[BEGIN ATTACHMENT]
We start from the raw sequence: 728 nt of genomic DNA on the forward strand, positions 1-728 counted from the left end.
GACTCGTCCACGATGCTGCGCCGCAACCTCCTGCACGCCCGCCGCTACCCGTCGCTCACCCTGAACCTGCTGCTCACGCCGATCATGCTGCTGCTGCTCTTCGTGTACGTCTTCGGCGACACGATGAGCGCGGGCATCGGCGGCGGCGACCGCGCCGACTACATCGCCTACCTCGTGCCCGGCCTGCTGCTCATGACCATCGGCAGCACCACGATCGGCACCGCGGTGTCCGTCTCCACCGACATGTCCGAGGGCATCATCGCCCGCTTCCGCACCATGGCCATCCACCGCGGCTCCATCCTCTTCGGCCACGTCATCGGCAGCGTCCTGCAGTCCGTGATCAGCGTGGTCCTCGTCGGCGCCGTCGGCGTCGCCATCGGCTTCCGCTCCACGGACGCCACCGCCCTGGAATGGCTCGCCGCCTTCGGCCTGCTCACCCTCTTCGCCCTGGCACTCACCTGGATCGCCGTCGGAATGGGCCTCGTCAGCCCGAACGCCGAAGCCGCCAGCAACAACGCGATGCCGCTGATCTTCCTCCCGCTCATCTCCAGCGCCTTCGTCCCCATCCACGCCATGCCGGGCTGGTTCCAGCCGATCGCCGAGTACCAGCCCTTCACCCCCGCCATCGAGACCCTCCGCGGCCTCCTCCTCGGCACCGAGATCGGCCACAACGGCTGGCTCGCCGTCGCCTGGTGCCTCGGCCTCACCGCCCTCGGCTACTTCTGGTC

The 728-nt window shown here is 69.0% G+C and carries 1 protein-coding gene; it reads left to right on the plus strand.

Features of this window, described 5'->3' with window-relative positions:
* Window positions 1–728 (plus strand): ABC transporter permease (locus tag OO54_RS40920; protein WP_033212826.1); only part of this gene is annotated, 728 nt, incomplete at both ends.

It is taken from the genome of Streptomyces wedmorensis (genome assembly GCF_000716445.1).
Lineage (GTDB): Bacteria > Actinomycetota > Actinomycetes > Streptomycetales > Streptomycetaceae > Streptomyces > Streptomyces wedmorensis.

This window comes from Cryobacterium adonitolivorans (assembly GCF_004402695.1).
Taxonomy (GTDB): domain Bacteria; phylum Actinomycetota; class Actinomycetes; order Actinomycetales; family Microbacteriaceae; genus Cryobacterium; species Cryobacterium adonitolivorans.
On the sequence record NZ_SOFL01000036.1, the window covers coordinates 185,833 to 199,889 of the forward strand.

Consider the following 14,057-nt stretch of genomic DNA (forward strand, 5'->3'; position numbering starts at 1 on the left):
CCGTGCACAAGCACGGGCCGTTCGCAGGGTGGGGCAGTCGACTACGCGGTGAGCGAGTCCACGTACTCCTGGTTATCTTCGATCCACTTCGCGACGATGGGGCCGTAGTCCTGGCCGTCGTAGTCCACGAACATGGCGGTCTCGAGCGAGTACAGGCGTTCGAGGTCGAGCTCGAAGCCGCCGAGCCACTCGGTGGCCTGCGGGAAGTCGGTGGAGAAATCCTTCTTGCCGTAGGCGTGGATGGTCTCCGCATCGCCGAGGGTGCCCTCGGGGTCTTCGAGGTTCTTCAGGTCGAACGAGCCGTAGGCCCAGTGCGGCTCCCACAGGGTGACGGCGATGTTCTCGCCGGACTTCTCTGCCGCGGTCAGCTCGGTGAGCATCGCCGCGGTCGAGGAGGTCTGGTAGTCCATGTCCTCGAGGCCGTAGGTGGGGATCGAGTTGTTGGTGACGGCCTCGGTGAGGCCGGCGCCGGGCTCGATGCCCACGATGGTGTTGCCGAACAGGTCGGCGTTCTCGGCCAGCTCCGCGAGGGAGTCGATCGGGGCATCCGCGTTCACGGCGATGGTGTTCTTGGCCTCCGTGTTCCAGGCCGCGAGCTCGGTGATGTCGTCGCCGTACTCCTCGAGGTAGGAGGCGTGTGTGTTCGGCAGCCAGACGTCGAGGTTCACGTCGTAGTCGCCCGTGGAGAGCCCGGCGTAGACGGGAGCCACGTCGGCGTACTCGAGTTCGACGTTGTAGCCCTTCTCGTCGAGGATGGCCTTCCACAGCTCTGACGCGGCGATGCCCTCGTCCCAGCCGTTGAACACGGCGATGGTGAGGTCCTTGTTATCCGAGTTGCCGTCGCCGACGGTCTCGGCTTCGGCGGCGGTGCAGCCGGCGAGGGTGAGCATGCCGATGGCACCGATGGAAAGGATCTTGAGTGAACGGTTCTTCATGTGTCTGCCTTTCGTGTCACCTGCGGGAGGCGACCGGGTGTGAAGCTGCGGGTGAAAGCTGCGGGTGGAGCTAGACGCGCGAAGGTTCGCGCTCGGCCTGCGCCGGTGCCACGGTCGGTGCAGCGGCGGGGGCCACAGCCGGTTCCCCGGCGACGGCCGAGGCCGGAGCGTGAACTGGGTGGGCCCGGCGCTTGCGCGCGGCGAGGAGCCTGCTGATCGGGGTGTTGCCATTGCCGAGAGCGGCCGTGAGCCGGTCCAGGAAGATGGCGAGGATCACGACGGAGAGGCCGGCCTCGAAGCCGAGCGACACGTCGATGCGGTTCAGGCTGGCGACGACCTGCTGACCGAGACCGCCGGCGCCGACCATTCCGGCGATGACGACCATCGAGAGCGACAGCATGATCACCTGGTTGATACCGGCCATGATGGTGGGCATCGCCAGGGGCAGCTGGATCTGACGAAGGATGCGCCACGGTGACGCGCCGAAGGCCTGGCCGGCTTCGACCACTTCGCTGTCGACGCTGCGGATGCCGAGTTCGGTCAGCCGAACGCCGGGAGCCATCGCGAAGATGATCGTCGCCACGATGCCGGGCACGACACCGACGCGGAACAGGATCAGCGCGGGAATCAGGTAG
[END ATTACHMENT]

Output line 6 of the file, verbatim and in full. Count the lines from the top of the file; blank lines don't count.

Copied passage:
It is taken from the genome of Streptomyces wedmorensis (genome assembly GCF_000716445.1).